The United People’s Freedom Alliance (UPFA) told the Speaker today that they object to a vote being taken on November 14 on who has majority support to form a Government. President Maithripala Sirisena convened Parliament on November 14 after he prorogued the House last month. However all other political parties which are not part of the new Government wanted the vote taken on November 14.The Speaker said that based on the opinion of a majority of Parliament members he has decided to suspend the standing orders of Parliament after the main items on the agenda on November 14 are completed, and take the vote of confidence on the Government. (Colombo Gazette) Speaker Karu Jayasuriya today decided that when Parliament convenes on November 14 the vote on who has majority support to form a Government will be taken.The decision was taken when part leaders met the Speaker today to decide the agenda for November 14.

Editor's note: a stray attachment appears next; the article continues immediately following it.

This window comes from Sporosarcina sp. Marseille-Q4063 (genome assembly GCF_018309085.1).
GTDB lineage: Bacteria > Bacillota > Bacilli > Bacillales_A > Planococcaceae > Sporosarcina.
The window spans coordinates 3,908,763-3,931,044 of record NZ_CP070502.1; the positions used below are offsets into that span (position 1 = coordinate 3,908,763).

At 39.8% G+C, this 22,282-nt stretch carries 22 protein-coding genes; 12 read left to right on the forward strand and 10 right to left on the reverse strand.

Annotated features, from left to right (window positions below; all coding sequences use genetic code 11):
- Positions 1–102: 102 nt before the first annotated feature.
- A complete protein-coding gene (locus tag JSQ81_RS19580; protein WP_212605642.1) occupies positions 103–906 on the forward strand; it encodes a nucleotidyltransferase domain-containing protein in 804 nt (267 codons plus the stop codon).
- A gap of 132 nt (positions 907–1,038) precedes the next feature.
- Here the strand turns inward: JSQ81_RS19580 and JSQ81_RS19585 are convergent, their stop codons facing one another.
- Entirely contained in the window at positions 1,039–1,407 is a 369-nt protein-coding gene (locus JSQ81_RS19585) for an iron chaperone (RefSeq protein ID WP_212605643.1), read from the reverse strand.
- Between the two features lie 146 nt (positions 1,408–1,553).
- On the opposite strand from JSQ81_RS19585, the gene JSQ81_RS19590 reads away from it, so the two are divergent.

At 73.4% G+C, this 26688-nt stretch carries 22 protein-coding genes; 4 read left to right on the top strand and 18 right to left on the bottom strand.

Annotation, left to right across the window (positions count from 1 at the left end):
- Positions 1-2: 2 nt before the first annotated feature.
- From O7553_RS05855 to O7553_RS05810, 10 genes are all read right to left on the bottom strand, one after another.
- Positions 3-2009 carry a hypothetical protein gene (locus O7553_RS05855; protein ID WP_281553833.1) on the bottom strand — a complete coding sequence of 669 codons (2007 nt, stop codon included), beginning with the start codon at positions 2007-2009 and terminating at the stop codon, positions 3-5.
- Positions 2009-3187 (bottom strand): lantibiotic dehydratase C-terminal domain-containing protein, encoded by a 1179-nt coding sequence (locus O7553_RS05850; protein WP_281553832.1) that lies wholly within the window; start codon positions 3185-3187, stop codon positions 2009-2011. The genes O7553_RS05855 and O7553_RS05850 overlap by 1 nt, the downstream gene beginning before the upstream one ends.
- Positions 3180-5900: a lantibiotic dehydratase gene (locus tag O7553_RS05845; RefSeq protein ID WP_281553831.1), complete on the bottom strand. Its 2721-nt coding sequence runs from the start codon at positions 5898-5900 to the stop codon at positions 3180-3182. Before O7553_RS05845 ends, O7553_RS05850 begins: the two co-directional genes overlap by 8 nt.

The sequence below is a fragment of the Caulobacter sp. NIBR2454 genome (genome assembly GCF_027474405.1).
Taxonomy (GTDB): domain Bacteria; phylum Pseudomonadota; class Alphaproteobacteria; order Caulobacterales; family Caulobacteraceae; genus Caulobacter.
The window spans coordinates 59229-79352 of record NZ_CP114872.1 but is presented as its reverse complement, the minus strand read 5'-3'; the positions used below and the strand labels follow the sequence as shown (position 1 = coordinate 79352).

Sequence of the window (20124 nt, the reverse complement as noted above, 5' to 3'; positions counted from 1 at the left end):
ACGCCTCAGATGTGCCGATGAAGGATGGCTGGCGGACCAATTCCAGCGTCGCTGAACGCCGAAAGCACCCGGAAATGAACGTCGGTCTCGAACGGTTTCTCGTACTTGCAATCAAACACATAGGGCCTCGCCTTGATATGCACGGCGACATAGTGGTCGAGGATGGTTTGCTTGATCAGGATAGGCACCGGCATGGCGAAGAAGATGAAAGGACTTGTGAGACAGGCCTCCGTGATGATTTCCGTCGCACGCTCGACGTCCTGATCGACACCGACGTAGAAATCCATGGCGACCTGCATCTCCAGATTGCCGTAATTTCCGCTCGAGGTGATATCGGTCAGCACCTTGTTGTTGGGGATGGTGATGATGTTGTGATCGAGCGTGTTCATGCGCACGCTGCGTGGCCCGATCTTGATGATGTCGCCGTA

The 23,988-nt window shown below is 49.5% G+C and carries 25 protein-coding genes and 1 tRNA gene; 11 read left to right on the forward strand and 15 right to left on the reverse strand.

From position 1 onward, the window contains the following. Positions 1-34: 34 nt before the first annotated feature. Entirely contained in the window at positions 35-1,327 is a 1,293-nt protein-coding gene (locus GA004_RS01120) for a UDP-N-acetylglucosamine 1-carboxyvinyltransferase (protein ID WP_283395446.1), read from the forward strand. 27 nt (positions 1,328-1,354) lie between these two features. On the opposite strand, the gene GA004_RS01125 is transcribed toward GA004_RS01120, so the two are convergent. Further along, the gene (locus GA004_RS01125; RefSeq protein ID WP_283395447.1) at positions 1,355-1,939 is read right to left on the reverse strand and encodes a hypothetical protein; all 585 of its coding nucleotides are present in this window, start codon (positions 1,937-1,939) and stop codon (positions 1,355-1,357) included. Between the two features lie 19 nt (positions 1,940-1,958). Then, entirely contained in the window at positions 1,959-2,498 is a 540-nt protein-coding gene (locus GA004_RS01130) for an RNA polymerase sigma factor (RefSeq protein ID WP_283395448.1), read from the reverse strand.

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first_imgChennai: The Madras High Court has declared as “illegal” an amendment made by the Tamil Nadu government to the Centre’s Land Acquisition Act, exempting three state legislations from its purview.It also made it clear that all land acquisitions made by the state government under the three state legislations on or after September 27, 2013, were “illegal.” A division bench of Justices S Manikumar and Subramonium Prasad, which set aside the amendment on Wednesday, however, held that the lands, which had been acquired and already put to use for the purpose for which they had been acquired before September 2013, should not be disturbed.The three legislations providing for acquisition of land by the state government are Tamil Nadu Acquisition of Land for Harijan Welfare Scheme Act, 1978, Tamil Nadu Acquisition for Land for Industrial Purposes Act, 1997 and Tamil Nadu Highways Act, 2001. The matter relates to the amendment made to the Centre’s Right to Fair Compensation and Transparency in Land Acquisition, Rehabilitation and Resettlement Act, 2013 by inserting a new section, 105 A. Also Read – How a psychopath killer hid behind the mask of a devout laity!The central act was brought out to ensure more transparency in the process of land acquisition and that the land-losers were suitably resettled. It was introduced to make sure only those acquisitions which were truly necessary took place and that land was not indiscriminately taken over by governments. During the hearing, the Advocate General of the state government brought to the notice of the bench that large extent of lands that have been acquired under the three state enactments after January 1, 2014, have been put to use and it would be impossible to return them. Also Read – Encounter under way in Pulwama, militant killedTo this the bench said, “In such cases, we can only direct that the compensation and the rehabilitation must be strictly made in accordance with the Right to Fair Compensation and Transparency in Land Acquisition, Rehabilitation and Resettlement Act, 2013 the New Land Acquisition Act.” For the purpose of continuing the acquisition under three state Acts, it was decided to bring in an amendment by inserting Section 105-A in the Centre’s Land Acquisition Act, 2013 in the same manner as envisaged under Section 105 of the Act, whereby the new Act was not made applicable to 13 central enactments.last_img